Well I can tell you what were not supposed to do. We are not supposed to deal with the poor as if we don’t have enough to help the poor. All too often, we act as if we are poor ourselves, as if we can’t afford to help. We are among the wealthiest people on the planet and still we worry about whether or not we can afford to help the poor. We earn more than our ancestors could ever dream of earning, we have more than our forebears ever had, and still we want to pay less taxes, and spend less money for the common good. We live as if we scarcely have enough to get by let alone help a neighbour or follow Jesus into the streets to feed the hungry, and heal the sick. We have all been trained to worry and to be conservative, and to act like tomorrow it will all be taken from us. It is not in us to be extravagant. And yet, just look at the extravagance in Creation. Every single time I see a flower, I’m blown away by Creation’s extravagance, just one variety of flower would have been amazing, half a dozen varieties of flowers would have been wondrous, but the sheer number of varieties and colours is positively extravagant. We are surrounded by such beautiful pungent extravagant examples of the wealth of nature. Yes, we are called to be good stewards of all our many blessings. But we are also called to breathe deeply and feel the soothing healing balm that our blessings are. Yes, the poor will always be with us. But we know what we are supposed to do about the poor. So, let’s take care of the poor. We have more than enough to take care of everyone’s needs. We also have more than enough to breathe deeply of our blessings and be extravagant. Extravagant with the poor and extravagant with all those, who like Jesus won’t always be with us.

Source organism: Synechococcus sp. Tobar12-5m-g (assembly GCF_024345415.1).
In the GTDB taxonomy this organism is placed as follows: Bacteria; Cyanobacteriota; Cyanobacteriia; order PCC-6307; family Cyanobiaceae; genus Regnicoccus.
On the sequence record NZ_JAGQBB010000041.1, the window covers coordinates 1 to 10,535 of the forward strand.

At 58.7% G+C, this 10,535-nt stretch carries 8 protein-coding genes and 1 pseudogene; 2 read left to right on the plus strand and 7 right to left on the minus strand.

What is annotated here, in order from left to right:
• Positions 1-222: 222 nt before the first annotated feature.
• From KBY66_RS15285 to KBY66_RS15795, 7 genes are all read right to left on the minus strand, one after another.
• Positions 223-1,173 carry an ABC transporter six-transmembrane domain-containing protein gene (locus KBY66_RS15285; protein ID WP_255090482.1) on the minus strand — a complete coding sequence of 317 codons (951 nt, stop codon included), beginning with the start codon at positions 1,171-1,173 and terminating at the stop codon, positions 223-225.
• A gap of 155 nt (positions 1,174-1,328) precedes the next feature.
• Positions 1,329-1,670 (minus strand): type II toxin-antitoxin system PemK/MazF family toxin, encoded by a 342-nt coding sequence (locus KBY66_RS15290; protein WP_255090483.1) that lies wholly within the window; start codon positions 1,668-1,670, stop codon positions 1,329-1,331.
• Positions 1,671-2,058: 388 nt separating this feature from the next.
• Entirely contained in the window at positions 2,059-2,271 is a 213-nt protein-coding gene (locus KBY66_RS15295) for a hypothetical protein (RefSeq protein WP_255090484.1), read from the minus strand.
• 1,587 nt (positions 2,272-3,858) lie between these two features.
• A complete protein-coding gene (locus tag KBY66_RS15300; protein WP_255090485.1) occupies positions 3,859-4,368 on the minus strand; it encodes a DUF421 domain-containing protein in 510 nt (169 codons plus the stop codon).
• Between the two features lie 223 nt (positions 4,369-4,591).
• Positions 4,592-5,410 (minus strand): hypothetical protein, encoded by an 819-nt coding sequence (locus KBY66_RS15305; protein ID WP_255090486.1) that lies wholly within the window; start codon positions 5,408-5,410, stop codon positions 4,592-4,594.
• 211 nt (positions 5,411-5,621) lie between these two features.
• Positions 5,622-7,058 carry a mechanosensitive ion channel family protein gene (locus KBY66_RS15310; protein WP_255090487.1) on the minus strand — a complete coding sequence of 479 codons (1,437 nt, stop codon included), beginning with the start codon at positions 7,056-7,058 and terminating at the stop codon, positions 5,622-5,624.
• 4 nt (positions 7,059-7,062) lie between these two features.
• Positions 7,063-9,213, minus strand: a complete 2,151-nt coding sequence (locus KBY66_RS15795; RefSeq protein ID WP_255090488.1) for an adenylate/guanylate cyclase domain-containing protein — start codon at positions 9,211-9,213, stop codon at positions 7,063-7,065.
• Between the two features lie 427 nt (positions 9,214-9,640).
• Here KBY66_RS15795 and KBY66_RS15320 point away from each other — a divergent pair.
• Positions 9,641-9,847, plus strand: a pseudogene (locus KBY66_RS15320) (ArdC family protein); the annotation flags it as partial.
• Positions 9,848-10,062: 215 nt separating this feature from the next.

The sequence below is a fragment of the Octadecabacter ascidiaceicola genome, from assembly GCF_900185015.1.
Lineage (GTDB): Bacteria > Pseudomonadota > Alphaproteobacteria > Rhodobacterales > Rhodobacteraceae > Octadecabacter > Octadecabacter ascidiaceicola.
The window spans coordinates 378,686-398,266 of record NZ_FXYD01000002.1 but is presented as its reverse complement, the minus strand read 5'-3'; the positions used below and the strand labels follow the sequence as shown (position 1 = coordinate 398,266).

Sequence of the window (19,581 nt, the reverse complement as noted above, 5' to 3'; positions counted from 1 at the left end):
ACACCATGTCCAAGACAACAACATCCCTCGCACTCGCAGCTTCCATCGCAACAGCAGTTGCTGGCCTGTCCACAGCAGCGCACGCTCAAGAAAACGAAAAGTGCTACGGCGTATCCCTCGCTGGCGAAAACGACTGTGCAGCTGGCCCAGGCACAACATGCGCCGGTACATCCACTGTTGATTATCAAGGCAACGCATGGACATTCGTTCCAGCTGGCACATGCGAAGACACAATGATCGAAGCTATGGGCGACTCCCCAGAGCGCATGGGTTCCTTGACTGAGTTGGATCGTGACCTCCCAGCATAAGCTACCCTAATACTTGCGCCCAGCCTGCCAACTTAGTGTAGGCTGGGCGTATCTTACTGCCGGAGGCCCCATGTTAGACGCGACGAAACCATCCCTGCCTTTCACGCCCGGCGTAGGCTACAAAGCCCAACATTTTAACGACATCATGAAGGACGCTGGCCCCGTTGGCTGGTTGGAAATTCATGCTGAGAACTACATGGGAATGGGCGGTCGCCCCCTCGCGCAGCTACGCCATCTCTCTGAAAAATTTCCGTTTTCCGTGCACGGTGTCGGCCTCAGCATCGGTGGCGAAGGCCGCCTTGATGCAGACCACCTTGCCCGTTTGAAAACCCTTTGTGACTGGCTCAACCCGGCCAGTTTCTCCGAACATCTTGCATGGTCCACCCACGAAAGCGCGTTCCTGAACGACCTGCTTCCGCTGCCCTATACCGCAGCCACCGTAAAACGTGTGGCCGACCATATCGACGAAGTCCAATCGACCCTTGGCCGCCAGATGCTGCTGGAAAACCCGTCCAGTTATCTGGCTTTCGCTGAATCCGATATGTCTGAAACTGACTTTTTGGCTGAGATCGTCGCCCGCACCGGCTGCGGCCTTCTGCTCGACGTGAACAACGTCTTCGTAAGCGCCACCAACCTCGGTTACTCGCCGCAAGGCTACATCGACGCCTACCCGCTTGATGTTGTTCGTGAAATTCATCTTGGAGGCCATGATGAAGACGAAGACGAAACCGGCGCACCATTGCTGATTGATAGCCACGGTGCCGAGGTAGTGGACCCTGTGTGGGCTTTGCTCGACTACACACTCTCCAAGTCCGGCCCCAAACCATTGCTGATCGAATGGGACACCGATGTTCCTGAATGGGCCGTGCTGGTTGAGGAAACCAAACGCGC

Extravagance doesn’t always cost money. Sometimes extravagance is about time. Sometimes extravagance is about talent. Sometimes extravagance is about listening. Sometimes extravagance is about the pure joy of loving and being loved. So, let’s be extravagant for Christ’s sake. Let’s be extravagant because as my dear old Nannie used to say, “You’re a long time dead!”

The gospel-storyteller reminds us that Jesus will not always be with us, and neither will you. Let it be said of us, that we were extravagant with the poor, extravagant with one another, extravagant with those we love and extravagant with ourselves.   Extravagant for Christ’s sake!  Amen!